Colostrum

From MEpedia, a crowd-sourced encyclopedia of ME and CFS science and history
Jump to: navigation, search

Colostrum is a form of milk produced by mammals the first couple days after giving birth. It differs in appearance and chemical makeup from milk produced later by having a higher concentrations of antibodies, protein, and fat. In addition to colostrum providing the neonate with concentrated nutrition, its natural anti-microbial agents stimulate the maturation of the infant’s immune system.[1]

Powdered colostrum, usually obtained from cows, is a nutritional supplement.

Studies[edit | edit source]

References[edit | edit source]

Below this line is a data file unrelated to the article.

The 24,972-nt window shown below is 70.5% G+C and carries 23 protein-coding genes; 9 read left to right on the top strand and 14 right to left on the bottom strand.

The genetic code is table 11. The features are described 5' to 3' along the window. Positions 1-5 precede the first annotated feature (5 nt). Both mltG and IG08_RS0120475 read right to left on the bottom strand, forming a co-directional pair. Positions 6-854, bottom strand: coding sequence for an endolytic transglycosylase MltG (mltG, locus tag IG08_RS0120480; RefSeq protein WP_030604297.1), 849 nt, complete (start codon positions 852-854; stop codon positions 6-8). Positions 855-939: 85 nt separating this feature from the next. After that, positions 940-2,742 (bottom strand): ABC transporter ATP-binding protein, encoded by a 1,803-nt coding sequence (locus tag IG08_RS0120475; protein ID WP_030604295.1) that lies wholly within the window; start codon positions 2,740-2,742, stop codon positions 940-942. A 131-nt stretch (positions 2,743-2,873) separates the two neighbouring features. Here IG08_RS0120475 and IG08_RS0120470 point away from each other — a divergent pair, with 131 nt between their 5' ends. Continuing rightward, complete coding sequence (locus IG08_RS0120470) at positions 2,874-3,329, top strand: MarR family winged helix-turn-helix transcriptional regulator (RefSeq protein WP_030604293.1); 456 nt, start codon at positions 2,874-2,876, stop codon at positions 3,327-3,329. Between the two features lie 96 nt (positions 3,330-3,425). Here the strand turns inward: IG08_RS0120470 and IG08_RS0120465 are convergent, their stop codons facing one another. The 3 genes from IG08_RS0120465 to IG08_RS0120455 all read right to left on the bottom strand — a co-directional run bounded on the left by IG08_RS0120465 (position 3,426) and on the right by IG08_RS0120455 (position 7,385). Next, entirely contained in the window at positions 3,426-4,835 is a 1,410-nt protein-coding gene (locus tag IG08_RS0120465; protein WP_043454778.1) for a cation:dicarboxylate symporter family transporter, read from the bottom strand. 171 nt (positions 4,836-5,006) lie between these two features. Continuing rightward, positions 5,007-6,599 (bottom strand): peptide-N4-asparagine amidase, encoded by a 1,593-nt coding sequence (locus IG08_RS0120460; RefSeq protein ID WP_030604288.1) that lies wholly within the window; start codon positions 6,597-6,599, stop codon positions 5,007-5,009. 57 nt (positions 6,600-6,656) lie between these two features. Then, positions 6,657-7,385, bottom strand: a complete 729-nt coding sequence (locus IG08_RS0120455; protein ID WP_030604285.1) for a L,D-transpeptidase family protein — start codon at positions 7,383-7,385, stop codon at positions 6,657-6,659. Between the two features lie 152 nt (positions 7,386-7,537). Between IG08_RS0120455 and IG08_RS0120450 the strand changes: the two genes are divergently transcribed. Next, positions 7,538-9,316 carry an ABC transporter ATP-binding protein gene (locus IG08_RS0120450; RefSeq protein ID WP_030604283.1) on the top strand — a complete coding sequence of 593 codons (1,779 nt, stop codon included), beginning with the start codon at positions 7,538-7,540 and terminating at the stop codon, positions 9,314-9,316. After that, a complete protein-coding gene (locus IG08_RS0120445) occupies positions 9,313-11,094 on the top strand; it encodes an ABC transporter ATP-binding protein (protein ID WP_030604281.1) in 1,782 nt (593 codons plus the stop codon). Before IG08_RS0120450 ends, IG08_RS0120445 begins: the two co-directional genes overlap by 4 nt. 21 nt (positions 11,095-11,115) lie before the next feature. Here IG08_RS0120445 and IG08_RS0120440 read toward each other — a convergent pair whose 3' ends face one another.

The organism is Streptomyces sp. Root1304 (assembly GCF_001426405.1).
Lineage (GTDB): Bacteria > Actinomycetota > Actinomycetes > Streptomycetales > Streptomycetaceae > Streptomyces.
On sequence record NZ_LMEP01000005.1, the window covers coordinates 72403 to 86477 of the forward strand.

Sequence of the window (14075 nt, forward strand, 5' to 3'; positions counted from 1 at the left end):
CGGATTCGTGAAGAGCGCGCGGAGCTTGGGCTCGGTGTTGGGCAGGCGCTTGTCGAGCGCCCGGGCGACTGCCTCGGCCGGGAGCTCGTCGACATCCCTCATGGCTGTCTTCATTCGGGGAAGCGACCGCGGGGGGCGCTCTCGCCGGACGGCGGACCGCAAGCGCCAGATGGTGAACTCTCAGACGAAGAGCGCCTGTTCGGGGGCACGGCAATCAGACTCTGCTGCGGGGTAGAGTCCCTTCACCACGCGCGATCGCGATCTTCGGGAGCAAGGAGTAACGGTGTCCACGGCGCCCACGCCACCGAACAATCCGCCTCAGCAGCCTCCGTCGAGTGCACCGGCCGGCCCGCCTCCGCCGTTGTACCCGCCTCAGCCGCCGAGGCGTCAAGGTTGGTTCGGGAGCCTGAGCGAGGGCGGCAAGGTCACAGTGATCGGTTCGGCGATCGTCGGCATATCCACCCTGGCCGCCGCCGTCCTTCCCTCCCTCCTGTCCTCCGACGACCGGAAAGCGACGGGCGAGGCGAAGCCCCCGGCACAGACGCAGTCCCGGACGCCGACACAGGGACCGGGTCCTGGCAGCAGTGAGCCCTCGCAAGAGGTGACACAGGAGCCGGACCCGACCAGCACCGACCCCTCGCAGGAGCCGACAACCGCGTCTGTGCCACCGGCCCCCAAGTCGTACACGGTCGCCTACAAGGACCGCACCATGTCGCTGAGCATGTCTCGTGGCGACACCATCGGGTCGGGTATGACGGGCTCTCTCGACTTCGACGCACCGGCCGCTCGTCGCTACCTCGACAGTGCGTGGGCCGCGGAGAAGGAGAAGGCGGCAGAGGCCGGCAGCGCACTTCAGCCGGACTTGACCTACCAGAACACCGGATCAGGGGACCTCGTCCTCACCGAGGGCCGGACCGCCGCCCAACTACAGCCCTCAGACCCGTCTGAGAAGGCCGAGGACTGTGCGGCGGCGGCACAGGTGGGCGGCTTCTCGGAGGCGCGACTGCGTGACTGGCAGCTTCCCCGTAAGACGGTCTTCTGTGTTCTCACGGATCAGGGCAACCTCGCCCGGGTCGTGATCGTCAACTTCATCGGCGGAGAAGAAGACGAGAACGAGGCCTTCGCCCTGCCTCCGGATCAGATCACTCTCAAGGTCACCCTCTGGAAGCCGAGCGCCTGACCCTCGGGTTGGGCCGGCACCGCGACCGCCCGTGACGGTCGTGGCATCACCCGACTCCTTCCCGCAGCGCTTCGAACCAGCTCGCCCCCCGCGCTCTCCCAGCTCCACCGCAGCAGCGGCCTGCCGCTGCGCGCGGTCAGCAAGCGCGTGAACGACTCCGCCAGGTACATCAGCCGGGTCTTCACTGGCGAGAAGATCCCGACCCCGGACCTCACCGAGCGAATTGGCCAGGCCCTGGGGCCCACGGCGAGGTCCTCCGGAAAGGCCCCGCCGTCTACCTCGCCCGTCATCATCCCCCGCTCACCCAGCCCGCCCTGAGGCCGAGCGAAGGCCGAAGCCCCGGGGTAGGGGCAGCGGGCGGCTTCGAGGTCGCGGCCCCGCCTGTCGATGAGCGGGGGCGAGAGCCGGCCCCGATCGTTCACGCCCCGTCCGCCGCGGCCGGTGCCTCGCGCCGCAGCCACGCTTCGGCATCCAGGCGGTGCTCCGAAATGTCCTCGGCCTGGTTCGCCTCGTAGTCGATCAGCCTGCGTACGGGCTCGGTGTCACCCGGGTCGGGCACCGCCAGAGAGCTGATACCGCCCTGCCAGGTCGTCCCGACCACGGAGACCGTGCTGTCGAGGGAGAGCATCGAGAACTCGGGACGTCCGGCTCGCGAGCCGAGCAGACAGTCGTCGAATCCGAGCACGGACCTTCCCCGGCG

1. Uruakpa, F.; Ismond, M.A.H; Akobundu, E.N.T. (2002), "Colostrum and its benefits: a review", Nutrition Research, 22 (6): 755–767, doi:10.1016/S0271-5317(02)00373-1 

Antibody - Antibodies or immunoglobulin refers to any of a large number of specific proteins produced by B cells that act against an antigen in an immune response.

The information provided at this site is not intended to diagnose or treat any illness.
From MEpedia, a crowd-sourced encyclopedia of ME and CFS science and history.